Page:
I can only speak with reference to calling at NEFFA, as I have never applied to DownEast. As some of you may know that Linda Leslie is NEFFA's program chair, I will note that the program chair does not select performers for contra sessions.
Regarding NEFFA 2007, the following notice is now posted at http://neffa.org/perf_app.html - The Program Committee is not prepared to take your application at this time, since it is too late to apply for this year's NEFFA Festival. Please note that the application to perform is always available during the month of September, with a deadline in October. If you'd like to get an e-mail notice of application availability, send a blank e-mail to NEFFA_Performers-subscribe(a)yahoogroups.com
So you can note on your calendar that September is a good time to check the NEFFA web site, and also arrange for a notice to pop up in your e-mail.
The NEFFA application invites you to come up with a briefly-described theme for your session, with a title of 20 characters or less. IMO, use your own judgment as to how important the theme is. If you are offering a concept that's really meaningful to you, don't be afraid to describe it. If what you really want to do is just call some hot contras, then IMO I wouldn't go overboard on the theme.
Unlike Northwest Folklife, callers and bands apply SEPARATELY to the New England Folk Festival. And I believe that this is a very good thing for beginning callers who hope to have a chance at getting onstage. This mix-and-match policy gives a fresh perspective for experienced performers, and can be an eye-opening experience for newcomers who may get to work with seasoned veterans. I will never forget calling at NEFFA with Northern Spy, a band that has worked with caller David Millstone for 25 years. And where was David during this session? Out on the floor, happily dancing to the music of his own band. NEFFA's selection process made that wonderful hour possible for me.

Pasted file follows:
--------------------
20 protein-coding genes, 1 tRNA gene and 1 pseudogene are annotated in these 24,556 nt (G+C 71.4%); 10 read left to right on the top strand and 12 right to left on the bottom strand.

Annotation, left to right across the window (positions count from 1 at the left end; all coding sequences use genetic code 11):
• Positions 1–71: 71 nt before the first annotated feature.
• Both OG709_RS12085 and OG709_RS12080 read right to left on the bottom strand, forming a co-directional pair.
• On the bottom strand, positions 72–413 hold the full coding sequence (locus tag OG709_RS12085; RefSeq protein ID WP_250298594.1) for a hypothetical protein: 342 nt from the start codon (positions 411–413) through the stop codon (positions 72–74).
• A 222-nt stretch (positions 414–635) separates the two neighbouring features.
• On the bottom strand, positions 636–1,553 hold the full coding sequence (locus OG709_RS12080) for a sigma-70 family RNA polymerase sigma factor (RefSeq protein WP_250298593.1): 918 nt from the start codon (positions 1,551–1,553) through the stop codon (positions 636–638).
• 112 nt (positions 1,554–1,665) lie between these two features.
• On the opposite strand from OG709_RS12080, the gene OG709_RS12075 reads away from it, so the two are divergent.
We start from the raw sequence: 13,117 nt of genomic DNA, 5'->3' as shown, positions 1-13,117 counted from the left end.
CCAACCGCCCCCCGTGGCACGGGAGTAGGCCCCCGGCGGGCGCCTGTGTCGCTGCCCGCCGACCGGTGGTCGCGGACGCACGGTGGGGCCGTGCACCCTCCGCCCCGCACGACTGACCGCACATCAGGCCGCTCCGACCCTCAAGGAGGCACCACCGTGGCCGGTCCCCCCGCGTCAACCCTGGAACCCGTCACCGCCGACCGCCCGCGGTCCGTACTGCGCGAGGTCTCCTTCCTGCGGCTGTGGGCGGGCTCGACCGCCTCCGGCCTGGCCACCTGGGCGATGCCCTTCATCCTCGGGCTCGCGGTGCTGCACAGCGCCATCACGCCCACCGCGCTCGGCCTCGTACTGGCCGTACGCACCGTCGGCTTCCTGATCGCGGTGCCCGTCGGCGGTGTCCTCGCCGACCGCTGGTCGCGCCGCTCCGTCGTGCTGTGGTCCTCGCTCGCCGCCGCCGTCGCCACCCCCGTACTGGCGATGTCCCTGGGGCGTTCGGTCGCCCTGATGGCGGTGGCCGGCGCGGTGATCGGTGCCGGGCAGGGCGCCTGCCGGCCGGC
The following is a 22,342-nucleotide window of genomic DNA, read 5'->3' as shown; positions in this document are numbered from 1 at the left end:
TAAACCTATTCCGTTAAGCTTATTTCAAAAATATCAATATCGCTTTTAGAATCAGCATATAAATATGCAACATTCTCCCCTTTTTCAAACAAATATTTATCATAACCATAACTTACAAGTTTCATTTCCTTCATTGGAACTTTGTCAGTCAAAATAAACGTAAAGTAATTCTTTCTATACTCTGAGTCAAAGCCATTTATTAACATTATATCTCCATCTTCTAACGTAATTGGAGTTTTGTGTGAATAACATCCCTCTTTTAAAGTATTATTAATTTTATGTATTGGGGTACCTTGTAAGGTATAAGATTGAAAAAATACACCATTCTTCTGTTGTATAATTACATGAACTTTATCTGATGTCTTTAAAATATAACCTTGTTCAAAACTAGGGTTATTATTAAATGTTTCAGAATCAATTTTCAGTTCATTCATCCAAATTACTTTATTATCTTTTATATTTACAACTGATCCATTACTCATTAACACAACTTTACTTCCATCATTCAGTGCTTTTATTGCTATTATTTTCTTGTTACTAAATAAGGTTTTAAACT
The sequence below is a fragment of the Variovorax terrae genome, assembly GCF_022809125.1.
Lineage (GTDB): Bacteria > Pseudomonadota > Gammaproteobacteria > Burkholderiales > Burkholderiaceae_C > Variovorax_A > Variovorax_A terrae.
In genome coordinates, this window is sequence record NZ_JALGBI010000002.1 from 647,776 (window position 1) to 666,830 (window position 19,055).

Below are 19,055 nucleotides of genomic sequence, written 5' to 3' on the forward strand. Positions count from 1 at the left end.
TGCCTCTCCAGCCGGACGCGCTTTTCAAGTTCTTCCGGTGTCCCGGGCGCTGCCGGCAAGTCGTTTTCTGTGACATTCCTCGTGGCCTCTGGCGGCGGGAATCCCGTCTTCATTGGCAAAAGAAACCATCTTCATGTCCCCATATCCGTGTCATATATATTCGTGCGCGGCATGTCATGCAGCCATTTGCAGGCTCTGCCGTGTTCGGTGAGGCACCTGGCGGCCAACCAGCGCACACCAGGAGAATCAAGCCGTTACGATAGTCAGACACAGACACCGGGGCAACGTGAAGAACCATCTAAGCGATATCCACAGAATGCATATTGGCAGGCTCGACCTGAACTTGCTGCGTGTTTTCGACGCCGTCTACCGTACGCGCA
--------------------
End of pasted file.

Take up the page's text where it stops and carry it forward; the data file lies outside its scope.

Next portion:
For what it's worth, the first year I successfully applied I asked for a "Festival Orchestra" slot, which means that instead of calling a themed, hour-long session I called two dances in the Main Hall with the assembled orchestra and then got off the stage as the next Festival Orchestra caller had a turn. IMO, the key here (as well as in submitting a session proposal) is to choose dances that you know by heart, can teach well, fully believe in, and love to share with a crowd. You don't want to have second thoughts as you approach the microphone.
If you're wondering why performer applications are required so far in advance of a festival, note that NEFFA may have 1700 performers, many of whom perform in multiple sessions (perhaps performing alone, and with a participatory dance group, and also with a concert performance group!). You can't doublebook a performer (or larger groups to which she may belong), you have to give her time to move from one venue to another, plus a bunch of other scheduling etceteras that would drive me loony to contemplate further. How scheduling was done in the days before computers is beyond me.
Robert Jon Golder
164 Maxfield St
New Bedford, MA 02740
I try and call the dances of Rich Blazej whenever I can and this one's a
Halloween favorite, re-done as "Werewolves and Zombies".
*Garfield's Escape* -- circle of couples PLUS ONE EXTRA in the center
A1 All into the center EIGHT steps and back, menacing the Garfield
A2 Circle left, circle right
B1 Women (werewolves) promenade single file to the right, while men